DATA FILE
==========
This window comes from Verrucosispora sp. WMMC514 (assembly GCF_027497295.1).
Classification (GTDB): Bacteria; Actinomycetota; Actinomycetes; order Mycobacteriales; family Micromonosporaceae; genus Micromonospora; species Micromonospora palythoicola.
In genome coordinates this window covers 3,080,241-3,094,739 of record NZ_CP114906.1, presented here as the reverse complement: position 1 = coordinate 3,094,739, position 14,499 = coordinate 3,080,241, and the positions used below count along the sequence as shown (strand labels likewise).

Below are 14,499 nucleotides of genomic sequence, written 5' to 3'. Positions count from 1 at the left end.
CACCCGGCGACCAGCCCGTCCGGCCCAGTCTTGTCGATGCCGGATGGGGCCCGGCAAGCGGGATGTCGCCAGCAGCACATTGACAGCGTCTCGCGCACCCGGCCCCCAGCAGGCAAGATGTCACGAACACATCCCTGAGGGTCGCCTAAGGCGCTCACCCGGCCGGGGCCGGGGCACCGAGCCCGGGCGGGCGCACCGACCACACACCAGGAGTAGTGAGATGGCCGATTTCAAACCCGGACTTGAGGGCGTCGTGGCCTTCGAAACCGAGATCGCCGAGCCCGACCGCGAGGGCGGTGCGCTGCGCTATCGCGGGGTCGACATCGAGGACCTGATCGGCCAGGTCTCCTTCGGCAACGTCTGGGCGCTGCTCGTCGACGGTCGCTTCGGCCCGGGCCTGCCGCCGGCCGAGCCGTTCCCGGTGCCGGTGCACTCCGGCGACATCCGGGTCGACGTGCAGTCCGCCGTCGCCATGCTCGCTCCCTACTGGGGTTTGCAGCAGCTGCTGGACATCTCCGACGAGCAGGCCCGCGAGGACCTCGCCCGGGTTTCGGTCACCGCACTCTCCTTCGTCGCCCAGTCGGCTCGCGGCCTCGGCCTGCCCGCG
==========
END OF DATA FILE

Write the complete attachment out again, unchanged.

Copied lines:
This window comes from Verrucosispora sp. WMMC514 (assembly GCF_027497295.1).
Classification (GTDB): Bacteria; Actinomycetota; Actinomycetes; order Mycobacteriales; family Micromonosporaceae; genus Micromonospora; species Micromonospora palythoicola.
In genome coordinates this window covers 3,080,241-3,094,739 of record NZ_CP114906.1, presented here as the reverse complement: position 1 = coordinate 3,094,739, position 14,499 = coordinate 3,080,241, and the positions used below count along the sequence as shown (strand labels likewise).

Below are 14,499 nucleotides of genomic sequence, written 5' to 3'. Positions count from 1 at the left end.
CACCCGGCGACCAGCCCGTCCGGCCCAGTCTTGTCGATGCCGGATGGGGCCCGGCAAGCGGGATGTCGCCAGCAGCACATTGACAGCGTCTCGCGCACCCGGCCCCCAGCAGGCAAGATGTCACGAACACATCCCTGAGGGTCGCCTAAGGCGCTCACCCGGCCGGGGCCGGGGCACCGAGCCCGGGCGGGCGCACCGACCACACACCAGGAGTAGTGAGATGGCCGATTTCAAACCCGGACTTGAGGGCGTCGTGGCCTTCGAAACCGAGATCGCCGAGCCCGACCGCGAGGGCGGTGCGCTGCGCTATCGCGGGGTCGACATCGAGGACCTGATCGGCCAGGTCTCCTTCGGCAACGTCTGGGCGCTGCTCGTCGACGGTCGCTTCGGCCCGGGCCTGCCGCCGGCCGAGCCGTTCCCGGTGCCGGTGCACTCCGGCGACATCCGGGTCGACGTGCAGTCCGCCGTCGCCATGCTCGCTCCCTACTGGGGTTTGCAGCAGCTGCTGGACATCTCCGACGAGCAGGCCCGCGAGGACCTCGCCCGGGTTTCGGTCACCGCACTCTCCTTCGTCGCCCAGTCGGCTCGCGGCCTCGGCCTGCCCGCG